With 16 tiers of Hindu script inscribed into its concrete ceiling, the ornate, cream-colored temple is an incongruous structure at the end of a winding road near Brandon, a growing bedroom community just outside Mississippi’s capital city.
Members of the Hindu Temple Society of Mississippi hope the new 3,500-square-foot structure, built according to ancient rules of temple design called “agama sastra,” will draw throngs of worshippers and tourists to the site in the heart of the Bible Belt.
Dr. Sampat Shivangi, a local physician, said more than 1,000 visitors were expected this week during a dedication ceremony.
“They are being made aware of what our culture and heritage and what we bring to the U.S.,” he said.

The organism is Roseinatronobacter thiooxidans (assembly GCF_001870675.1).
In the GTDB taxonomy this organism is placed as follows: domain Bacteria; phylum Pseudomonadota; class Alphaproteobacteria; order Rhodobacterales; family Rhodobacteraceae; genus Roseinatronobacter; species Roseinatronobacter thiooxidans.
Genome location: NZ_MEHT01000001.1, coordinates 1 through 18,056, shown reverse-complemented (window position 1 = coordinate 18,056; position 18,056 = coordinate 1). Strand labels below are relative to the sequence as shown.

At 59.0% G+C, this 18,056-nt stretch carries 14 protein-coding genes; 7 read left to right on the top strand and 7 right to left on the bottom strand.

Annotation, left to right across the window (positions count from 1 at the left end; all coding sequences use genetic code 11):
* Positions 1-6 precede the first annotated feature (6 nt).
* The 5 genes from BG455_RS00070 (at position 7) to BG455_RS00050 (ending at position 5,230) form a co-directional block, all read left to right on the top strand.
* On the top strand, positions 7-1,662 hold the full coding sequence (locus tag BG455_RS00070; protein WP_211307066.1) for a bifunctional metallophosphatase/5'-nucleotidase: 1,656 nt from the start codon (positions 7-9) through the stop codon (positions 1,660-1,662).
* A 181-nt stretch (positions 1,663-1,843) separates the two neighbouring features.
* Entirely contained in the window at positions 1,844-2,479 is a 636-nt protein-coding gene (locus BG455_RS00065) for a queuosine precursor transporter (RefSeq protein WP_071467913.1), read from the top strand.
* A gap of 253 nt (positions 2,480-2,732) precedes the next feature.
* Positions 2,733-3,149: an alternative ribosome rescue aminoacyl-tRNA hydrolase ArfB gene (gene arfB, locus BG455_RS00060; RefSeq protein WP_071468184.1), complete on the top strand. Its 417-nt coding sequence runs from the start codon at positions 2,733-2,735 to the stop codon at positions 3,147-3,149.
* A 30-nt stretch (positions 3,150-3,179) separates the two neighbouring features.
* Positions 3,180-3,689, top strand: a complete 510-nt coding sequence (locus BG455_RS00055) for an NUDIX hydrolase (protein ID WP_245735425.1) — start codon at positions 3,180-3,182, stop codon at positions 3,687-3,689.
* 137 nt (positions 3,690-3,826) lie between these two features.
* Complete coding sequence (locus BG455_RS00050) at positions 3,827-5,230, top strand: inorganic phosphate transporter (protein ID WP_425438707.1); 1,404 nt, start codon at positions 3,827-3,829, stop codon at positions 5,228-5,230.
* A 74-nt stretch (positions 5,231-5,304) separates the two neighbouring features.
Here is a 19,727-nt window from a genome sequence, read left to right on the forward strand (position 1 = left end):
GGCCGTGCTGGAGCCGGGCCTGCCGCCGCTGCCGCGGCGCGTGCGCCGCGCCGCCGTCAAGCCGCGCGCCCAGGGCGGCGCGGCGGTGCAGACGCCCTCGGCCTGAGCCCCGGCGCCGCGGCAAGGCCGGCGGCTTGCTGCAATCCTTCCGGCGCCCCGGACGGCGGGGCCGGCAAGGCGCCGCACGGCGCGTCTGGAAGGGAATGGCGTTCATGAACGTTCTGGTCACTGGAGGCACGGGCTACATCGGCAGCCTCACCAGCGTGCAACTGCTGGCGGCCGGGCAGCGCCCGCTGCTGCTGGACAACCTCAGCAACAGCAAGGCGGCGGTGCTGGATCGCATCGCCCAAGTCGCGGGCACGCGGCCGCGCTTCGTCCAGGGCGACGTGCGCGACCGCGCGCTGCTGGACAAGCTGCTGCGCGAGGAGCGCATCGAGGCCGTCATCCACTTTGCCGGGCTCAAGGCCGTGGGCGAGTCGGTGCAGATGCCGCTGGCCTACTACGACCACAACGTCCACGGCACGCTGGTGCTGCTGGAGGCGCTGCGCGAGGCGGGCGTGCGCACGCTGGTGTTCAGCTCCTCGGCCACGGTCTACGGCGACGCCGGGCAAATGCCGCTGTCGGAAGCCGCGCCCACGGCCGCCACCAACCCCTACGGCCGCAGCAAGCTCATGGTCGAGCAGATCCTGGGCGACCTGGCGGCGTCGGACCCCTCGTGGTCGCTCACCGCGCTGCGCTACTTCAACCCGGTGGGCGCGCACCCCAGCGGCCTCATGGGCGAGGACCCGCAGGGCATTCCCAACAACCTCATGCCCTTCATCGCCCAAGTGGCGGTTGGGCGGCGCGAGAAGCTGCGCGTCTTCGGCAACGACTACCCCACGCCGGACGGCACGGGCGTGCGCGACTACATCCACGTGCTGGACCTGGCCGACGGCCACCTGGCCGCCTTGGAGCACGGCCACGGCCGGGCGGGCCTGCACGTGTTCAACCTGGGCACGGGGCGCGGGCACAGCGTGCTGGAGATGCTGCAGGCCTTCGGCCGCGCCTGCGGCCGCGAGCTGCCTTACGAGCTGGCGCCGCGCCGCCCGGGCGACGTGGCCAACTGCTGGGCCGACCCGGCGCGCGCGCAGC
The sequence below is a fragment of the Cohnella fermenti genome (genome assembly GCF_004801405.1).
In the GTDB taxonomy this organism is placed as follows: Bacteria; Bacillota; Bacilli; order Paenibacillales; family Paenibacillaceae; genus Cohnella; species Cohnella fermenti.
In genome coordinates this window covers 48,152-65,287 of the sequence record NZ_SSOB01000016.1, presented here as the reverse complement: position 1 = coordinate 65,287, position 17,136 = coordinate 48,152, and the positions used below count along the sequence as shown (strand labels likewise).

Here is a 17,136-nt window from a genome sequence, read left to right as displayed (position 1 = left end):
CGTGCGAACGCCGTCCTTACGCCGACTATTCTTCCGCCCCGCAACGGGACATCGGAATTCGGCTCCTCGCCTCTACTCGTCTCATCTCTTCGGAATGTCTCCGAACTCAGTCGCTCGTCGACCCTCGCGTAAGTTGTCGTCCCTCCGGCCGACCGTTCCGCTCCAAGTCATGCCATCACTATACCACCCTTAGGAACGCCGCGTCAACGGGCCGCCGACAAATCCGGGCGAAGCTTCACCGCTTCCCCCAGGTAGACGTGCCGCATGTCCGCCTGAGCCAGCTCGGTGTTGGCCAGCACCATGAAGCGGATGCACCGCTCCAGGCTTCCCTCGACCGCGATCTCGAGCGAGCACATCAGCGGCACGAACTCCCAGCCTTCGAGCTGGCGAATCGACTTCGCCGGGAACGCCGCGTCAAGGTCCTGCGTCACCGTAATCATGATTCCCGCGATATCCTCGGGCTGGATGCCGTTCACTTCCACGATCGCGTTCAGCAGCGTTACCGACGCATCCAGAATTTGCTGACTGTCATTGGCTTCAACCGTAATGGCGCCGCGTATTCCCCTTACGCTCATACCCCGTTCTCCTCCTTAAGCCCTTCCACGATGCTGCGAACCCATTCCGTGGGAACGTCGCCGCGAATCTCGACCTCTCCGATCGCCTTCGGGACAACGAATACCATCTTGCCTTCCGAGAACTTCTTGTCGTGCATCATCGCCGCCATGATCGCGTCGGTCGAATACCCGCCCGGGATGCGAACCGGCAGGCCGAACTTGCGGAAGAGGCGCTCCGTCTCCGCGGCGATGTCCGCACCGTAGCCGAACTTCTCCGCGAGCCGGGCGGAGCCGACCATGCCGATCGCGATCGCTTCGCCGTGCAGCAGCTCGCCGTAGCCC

Erected in a community mostly populated by Protestant churches, the temple offers a vivid contrast to the culture and heritage of the American South.
Brandon Mayor Tim Coulter said he doesn’t believe it would be much of a tourist attraction “unless you have an interest in the Hindu religion.”
“It’s out of the way. I just don’t see it as a tourist attraction. It’s not been marketed that way. I just don’t have an opinion about it,” Coulter said.
Rusty Pyron, whose house is separated from the Hindu temple by the worship house’s tall, wooden fence, acknowledged it’s a different culture from what he’s used to as a lifelong Mississippi resident, but said, “That’s part of America.”
On Tuesday, 16 Hindu priests chanted prayers during the process of transferring the “life” of the temple’s deities before the idols are permanently placed.
The sweet perfume of burning sandalwood wafted in the air as the priests — some of whom traveled from India — presented fruit and flowers to altars and chanted outside in sweltering heat.
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